Satellite operator Arabsat has confirmed information about a technical malfunction on one of its satellites that happened this week.
The BADR-6 satellite, placed in an orbital position at 26° East longitude, ceased operations on Monday afternoon.
Arabsat technicians unsuccessfully tried to restore the satellite, which serves customers in the Middle East and North Africa. The signal from the satellite could also be received in Southern Europe.
Due to a malfunction of the satellite, the services that used it were transferred to other satellites of the BADR group, placed in the orbital position of 26° east longitude. In particular, many television channels, including CNN International, were broadcast in unencoded mode via the BADR-6 satellite.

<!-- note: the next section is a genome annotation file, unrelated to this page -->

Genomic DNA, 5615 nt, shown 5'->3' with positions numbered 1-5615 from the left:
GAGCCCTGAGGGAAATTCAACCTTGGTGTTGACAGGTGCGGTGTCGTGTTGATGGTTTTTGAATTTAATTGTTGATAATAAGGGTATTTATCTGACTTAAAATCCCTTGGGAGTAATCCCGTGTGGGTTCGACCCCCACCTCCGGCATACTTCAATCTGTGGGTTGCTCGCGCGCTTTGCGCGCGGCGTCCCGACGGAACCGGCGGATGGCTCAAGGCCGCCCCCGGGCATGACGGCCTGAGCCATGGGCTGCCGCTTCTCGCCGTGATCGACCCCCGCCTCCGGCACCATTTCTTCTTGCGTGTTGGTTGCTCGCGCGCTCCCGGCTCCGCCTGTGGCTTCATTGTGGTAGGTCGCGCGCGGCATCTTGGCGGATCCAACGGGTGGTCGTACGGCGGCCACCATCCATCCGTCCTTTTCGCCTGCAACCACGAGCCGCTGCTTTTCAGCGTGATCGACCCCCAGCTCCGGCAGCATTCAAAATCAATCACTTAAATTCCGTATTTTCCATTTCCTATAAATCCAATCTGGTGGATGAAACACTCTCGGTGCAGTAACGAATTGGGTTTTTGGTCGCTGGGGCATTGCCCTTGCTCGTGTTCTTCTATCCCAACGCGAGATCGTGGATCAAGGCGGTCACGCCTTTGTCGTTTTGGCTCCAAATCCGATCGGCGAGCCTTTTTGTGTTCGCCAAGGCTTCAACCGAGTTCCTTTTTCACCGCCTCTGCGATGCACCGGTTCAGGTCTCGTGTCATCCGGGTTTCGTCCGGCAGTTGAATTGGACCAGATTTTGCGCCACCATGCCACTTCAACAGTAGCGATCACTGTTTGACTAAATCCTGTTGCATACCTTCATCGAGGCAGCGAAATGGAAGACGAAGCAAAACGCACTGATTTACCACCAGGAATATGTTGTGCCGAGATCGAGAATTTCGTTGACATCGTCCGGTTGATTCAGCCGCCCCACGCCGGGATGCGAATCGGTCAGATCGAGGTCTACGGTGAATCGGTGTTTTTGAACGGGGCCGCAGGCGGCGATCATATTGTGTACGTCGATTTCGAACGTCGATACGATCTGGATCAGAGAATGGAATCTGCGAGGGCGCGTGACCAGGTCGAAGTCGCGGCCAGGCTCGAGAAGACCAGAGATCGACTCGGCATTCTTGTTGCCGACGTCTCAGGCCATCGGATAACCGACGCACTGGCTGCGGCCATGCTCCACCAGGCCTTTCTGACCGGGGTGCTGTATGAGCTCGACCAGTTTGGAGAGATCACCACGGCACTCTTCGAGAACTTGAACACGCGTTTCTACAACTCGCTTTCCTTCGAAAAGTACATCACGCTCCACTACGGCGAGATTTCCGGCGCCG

In a statement, Arabsat said: “Arabsat experts and its engineering team promptly contacted the company’s customers and began to smoothly implement the service restoration plan to restore people’s ability to receive DTH programs. With state-of-the-art technology and redundancy solutions, Arabsat always provides its end users with reliable service of high standards. We apologize for the disruption to the services we provide to our customers and viewers.”
Arianespace launched the BADR-6 satellite in 2008. The satellite was built (at the time) by EADS Astrium and Alcatel Space. It was equipped with 24 C-band transponders and 16 Ku-band transponders.
Arabsat has another satellite, BADR-7 (also known as Arabsat 6B ), in an orbital position of 26 degrees East longitude, which works in tandem with the BADR-6 satellite. The BADR-7 satellite was launched into space in 2015. BADR-7 was built by Thales Alcatel Space. In addition, the company also has an older BADR-5 satellite in this orbital position, to which some channels have also been transferred.